Market Insights: Strength and Competition

Market Insights: Strength and Competition
February 12, 2018 Alex
In Cryptocurrency, Market Insights

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Disclaimer: Not professional or financial advice

Building Strength

We’re seeing bitcoin continue its sideways pattern, and the volume is increasing. This is a good thing to see after a somewhat tumultuous past week. There is new activity coming in that’s driving the price of bitcoin up, but there are still some resistance points ahead – $9,000 is bound to be one, as are the $9,400-9,500 levels – which we didn’t get through last time. Once we get through about $11,500, we’re in good shape for the future.

If bitcoin crosses $9,000 (and here you should look at ethereum and litecoin’s relative positions and support/resistance levels), a good strategy is to layer in some bids, and have tight stop losses in place to mitigate risk. If you don’t know how to do this, just keep dollar cost averaging, and increase the amount when/if you’re ready to.

When looking at market cap, we’ve seen an increase in volume, but it hasn’t seen a huge change. We’re seeing increased volume in BTC, but the overall market cap is hovering. Overall we’re seeing a strengthening of the market. BTC is beginning to hold its own in dominance, too.

Action In The Alts

As people gain confidence in the market as related to BTC, we’re beginning to see alt-coins swing. You see familiar patterns, like the most volatile coins rising the fastest and subsequently dropping the fastest.

Red Pulse was listed on Binance yesterday. It was originally listed on KuCoin, and there saw a huge run up, down, and then it got listed on Binance. When the announcement came out that it was going to be listed on Binance, there was a huge run up, but as soon as it started trading, the price started to trickle down. This is perhaps an indicator of a bigger theme. That is, relying on exchange arbitrage is become a less viable strategy.

When coins are hyped like crazy before they hit the market, it’s difficult for them to sustain that hype for a long enough period, especially with so many new products coming out at the same time, and other variables in the greater market. When companies/coins are doing a great job but aren’t flashy about it, a lot of their value is preserved by the time it hits the market. In a liquid market, when something has pent up potential, it can do well.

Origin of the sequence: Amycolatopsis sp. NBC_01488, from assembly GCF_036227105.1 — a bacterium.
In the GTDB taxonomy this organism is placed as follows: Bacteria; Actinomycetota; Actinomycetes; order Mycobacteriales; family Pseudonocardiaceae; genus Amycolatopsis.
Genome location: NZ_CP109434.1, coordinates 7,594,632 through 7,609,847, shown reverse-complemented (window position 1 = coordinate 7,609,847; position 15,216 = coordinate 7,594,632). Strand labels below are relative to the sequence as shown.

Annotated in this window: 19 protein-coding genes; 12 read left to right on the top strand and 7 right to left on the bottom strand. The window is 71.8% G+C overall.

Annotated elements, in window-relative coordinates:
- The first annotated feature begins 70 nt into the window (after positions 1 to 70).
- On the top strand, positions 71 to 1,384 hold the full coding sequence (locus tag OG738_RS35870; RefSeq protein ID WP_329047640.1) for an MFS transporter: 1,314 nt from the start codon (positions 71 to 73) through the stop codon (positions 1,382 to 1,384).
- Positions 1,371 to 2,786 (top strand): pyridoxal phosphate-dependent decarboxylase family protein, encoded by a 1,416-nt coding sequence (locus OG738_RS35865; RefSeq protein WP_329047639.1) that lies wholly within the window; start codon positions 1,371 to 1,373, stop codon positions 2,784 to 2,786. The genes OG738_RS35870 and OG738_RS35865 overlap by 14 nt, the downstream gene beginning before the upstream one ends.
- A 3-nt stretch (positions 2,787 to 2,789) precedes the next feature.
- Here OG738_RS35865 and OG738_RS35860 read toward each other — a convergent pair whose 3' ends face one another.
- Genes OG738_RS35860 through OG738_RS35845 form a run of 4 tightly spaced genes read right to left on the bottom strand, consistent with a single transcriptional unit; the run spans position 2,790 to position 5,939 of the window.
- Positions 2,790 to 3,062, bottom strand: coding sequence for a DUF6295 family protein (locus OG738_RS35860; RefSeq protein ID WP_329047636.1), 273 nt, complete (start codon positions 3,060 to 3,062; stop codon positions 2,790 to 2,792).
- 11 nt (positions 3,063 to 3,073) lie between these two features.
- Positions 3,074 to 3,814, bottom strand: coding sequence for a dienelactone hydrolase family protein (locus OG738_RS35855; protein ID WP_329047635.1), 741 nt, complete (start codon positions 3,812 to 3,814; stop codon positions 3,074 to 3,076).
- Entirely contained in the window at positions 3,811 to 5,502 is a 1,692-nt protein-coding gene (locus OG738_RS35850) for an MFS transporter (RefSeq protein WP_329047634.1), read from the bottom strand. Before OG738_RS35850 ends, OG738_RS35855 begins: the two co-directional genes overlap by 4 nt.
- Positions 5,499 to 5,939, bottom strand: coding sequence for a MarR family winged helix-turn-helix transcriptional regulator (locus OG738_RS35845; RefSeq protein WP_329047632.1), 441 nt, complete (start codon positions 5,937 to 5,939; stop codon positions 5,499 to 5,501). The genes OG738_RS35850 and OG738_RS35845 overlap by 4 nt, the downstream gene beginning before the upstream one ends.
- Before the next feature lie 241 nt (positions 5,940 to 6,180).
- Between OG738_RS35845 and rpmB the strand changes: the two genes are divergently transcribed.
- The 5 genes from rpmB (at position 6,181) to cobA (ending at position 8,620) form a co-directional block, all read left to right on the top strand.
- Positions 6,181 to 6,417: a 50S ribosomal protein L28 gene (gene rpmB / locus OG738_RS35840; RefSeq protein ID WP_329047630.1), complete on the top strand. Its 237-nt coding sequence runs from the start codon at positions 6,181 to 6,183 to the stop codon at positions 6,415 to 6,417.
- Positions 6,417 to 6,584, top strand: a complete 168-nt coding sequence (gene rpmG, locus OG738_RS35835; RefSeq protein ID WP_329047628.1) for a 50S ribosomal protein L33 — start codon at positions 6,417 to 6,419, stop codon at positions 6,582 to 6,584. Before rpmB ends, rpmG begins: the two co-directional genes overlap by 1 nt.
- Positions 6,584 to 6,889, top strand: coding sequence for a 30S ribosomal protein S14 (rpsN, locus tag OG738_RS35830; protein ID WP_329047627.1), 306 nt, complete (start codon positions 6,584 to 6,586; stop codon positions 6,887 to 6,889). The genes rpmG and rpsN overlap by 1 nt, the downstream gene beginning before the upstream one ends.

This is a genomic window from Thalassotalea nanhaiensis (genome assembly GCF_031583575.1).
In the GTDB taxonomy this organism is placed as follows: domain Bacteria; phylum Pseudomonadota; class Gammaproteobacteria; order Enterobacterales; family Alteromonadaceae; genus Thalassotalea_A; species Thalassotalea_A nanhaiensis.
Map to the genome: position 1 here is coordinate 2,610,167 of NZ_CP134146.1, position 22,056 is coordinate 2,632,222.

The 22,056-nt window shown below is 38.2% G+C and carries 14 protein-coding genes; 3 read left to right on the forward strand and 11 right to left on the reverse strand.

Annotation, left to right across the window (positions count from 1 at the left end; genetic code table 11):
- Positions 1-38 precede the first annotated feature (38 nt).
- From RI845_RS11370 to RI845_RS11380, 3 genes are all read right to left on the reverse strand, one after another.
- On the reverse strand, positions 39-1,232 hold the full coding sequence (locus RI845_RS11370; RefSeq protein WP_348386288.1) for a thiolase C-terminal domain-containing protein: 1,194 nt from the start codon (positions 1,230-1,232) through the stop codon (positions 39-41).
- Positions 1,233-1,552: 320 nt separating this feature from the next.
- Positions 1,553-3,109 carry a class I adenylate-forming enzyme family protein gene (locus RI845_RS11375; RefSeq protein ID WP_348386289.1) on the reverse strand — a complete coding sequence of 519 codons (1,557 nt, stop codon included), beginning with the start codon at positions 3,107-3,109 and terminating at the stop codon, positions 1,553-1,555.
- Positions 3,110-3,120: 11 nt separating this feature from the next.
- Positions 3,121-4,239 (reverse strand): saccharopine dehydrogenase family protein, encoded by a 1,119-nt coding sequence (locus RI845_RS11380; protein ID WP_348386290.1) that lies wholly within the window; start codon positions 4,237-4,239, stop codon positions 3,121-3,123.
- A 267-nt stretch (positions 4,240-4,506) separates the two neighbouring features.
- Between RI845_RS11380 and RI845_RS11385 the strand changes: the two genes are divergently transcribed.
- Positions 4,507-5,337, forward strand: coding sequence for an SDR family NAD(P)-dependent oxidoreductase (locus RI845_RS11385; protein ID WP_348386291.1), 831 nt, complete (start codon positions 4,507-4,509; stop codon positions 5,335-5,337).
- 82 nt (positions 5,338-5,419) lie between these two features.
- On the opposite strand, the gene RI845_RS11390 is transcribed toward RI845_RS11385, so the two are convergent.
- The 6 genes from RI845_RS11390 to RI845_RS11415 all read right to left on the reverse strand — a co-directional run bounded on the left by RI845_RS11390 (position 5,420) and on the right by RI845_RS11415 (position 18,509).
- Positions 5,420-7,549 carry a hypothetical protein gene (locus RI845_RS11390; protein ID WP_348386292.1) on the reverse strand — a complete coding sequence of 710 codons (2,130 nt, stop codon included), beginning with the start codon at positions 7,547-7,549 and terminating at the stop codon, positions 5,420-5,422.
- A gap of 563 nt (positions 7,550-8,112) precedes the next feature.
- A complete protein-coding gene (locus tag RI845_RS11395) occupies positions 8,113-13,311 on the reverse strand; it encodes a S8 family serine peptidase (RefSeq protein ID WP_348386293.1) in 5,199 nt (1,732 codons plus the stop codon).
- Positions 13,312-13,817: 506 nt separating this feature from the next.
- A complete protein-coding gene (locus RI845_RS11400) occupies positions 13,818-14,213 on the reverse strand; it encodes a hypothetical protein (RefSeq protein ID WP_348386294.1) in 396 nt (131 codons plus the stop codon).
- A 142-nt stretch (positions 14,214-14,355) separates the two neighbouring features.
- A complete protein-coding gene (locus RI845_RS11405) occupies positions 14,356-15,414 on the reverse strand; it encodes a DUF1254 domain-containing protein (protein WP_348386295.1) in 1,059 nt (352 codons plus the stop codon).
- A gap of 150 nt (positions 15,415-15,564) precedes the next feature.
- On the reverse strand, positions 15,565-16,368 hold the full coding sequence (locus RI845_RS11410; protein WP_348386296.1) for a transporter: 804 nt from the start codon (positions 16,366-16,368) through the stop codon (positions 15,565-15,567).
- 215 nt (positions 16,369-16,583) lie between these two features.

An Institutional Lens

When looking at the Nasdaq – which essentially mirrors the Dow Jones and S&P 500 – we can see a nice bounce back. We’ll see how this holds up, and how much volatility there might be. It’s good to keep an eye on this, and an eye on commentary surrounding it. The story of cryptocurrency in media is likely to be one of how it’s regarded by big institutions. Everything is about the story. 

Recently an article was released by Fortune about the amount Millennials have in savings. This kind of macro information is helpful in determining the psyche of who’s getting into crypto. All of the things we can talk about – price, volume, support and resistance sentiment, etc. – really all comes down to say a million individuals making decisions based on their own self interests. It’s all about what those decisions are. This kind of demographic information is especially illuminating in transition phases. Crypto is obviously huge with Millennials, and people are changing their beliefs along with asset allocations.

It’s important to know that when it comes to institutional money coming into crypto more and more, those institutions are going to be playing the game differently than retail investors. They’re not just coming with their check books. As hedge funds, investment banks, trading desks, private equity companies, and institutional money comes in, they’re going to come in with guns blazing. They’re bringing tech, high frequency trading, and every manipulation strategy they use elsewhere. They’re coming to win.

This means that we need to think about how to get a competitive advantage. This comes by way of research, having connections for information, analysis, etc. But if you don’t have a competitive advantage, it’s best to dollar cost average, maybe buy some dips, hold, step back, and let the market do its thing. If you can do something to gain a competitive advantage, do it. If not, don’t get caught up in the competition.



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